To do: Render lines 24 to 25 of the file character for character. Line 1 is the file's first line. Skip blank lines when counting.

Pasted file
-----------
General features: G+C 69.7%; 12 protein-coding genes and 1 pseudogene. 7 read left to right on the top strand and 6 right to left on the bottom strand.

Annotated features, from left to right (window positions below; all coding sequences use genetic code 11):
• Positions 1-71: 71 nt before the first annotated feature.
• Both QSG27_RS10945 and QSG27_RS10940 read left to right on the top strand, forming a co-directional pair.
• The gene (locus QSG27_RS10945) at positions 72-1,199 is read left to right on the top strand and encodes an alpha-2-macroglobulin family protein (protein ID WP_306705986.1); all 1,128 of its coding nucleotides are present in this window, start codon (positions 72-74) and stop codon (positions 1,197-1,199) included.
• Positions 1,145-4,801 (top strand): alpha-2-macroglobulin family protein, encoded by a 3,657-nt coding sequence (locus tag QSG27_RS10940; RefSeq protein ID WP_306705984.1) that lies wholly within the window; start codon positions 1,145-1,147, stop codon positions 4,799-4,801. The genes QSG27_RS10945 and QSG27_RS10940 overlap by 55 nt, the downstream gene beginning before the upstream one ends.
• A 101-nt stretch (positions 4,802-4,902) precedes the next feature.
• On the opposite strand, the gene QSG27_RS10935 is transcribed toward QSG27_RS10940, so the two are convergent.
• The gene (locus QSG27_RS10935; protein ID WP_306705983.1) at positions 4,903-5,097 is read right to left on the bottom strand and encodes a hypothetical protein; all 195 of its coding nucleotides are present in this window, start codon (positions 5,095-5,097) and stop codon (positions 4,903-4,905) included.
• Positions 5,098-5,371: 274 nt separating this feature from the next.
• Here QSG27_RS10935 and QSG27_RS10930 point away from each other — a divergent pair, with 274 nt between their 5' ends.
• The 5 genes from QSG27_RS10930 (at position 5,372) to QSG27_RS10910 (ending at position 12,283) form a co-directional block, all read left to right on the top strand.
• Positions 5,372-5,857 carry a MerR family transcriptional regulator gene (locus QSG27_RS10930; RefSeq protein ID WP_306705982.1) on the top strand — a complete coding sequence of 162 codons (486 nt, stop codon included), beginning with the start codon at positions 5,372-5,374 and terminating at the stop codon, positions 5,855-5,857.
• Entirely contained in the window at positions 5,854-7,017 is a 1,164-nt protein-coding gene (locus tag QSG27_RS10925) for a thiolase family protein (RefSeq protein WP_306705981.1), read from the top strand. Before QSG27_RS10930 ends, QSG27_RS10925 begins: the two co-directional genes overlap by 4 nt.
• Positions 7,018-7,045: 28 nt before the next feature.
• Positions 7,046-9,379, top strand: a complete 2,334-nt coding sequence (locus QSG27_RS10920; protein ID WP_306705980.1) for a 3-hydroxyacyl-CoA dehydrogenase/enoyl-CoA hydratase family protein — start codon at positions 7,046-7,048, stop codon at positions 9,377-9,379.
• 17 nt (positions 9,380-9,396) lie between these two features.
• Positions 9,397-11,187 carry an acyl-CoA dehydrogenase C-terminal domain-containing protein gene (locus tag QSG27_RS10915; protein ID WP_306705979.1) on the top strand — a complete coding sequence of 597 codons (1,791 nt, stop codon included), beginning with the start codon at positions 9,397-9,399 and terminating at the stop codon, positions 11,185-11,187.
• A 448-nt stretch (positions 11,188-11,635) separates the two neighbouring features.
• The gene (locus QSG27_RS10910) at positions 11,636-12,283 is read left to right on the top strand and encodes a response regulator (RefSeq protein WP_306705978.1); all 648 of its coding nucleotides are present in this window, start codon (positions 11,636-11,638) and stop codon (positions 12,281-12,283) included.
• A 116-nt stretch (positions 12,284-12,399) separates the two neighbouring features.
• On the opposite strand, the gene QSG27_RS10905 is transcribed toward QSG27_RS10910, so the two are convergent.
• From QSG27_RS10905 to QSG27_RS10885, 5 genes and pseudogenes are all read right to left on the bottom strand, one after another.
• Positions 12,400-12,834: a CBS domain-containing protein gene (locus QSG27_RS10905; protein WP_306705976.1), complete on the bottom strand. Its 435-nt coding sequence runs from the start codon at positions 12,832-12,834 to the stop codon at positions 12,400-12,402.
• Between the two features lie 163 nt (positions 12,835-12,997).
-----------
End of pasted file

• Positions 12,400-12,834: a CBS domain-containing protein gene (locus QSG27_RS10905; protein WP_306705976.1), complete on the bottom strand. Its 435-nt coding sequence runs from the start codon at positions 12,832-12,834 to the stop codon at positions 12,400-12,402.
• Between the two features lie 163 nt (positions 12,835-12,997).